The 2009 Fifty Pence Roger Bannister NCLT coin was number 10 of the 16 with a mintage of 1,039. Other varieties of the 40th-anniversary set include 0.925 silver coins with 1,163 issued, 0.917 gold coins with 70 issued, and 0.917 gold proof Piedfort with 40 issued.
In addition to this, twenty-five years after the 2004 50p coin, the Roger Bannister 50p design made a comeback in 2019. another Roger Bannister coin was minted, but that version was never released in to general circulation. Instead, it was released as a Brilliant Uncirculated commemorative sets to celebrate 50 years of the 50p in the British Culture Set by the Royal Mint.
Is the Roger Bannister 50p Coin Rare?
Released in 2004, the Roger Bannister 50p coin is actually a pretty common coin and is still in circulation. It has a mintage of more than 9 million coins, making it quite common. If you are a coin collector, this is not a rare coin to collect, but it is definitely a fantastic coin to add to your 50p coin collection.
How Much Is a Roger Bannister 50p Coin Worth Today?
Today, the Roger Bannister 50p coin is worth around £2.50 on platforms like eBay and Amazon. Although its value is not much, it is quite considerable considering that the coin is still in circulation and was released over 18 years ago.
The reason why this coin is not as valuable as you'd like it think given its age, is that it is fairly common and not considered rare in terms of mintage. Usually, coins that have a mintage of less than 2 million are considered rare. Since the mintage of the Roger Bannister 50p coin is more than 9 million, comparatively, it is not a rare coin. The design is great though and really captures the motion of the runner.
Where Can I Buy the Roger Bannister 50p Coin?
If you are looking for a unique commemorative coin to add to your collection or complete your 50p collection, the 2004 Roger Bannister 50p is a great option and you can buy it here.
Online market places such as eBay and Amazon have coins available, but as always, check out the seller, the listing description, the cost of postage and packaging, photos and do as much research before buying.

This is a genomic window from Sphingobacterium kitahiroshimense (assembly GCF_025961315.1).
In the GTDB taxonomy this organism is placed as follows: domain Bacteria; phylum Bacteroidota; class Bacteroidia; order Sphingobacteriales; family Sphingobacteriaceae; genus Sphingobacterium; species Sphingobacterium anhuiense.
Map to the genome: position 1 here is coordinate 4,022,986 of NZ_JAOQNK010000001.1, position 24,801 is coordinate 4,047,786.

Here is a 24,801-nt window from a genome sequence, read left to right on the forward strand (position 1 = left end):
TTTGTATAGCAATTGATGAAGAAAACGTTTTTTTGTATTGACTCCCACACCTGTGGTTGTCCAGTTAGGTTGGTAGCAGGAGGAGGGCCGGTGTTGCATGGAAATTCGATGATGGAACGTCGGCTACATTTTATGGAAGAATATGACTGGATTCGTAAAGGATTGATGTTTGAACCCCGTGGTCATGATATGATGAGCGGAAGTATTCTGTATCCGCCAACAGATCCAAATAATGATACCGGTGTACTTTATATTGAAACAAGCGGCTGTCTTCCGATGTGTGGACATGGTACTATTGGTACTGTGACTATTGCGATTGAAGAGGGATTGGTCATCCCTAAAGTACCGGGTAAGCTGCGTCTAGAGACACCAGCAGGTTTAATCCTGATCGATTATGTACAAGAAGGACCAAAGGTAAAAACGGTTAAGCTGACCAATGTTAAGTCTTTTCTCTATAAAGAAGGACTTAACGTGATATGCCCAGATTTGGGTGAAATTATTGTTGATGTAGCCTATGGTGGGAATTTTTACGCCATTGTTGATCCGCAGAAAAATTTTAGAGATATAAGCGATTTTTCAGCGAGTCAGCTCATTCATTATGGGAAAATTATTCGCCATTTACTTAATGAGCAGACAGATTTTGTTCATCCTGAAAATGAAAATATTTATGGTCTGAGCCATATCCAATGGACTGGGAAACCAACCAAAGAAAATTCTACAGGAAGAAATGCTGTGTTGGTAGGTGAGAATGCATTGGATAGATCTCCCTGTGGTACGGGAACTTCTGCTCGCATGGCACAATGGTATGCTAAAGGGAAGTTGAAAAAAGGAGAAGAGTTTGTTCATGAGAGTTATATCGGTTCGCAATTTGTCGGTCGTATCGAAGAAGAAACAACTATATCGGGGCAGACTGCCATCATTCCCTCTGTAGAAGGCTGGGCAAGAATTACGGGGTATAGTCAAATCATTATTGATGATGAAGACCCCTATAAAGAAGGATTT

The Royal Mint has an online shop where you can buy various coins in circulated, uncirculated, silver proof and gold proof condition, but as it has been so long since this coin was released, they no longer stock the 2004 Roger Bannister 50p coin.
Are there any error versions of this coin?
Not that we know of and the Royal Mint have not confirmed any official errors. A lot of people mistake this fifty pence coin for an Olympic coin that were released to celebrate the London 2012 Olympics, where 29 sports were featured.
Bit of Trivia....
Sir Roger Bannister went on to run the infamous 'Miracle Mile' against John Landy of Finland. Landy had broke Bannister’s record about a month and a half after Bannister had accomplished beating the 4-minute time. With a record time of 3 minutes 58.8 seconds, Bannister won the race in controversial style as Landy lost a fraction of a second to look behind him to see where Bannister was.
Bannister received many honours for his achievements in sports and medicine. He was knighted in the 1975 New Year Honours, and appointed Member of the Order of the Companions of Honour (CH) in the 2017 New Year Honours for services to sport.
He died on 3rd March 2018.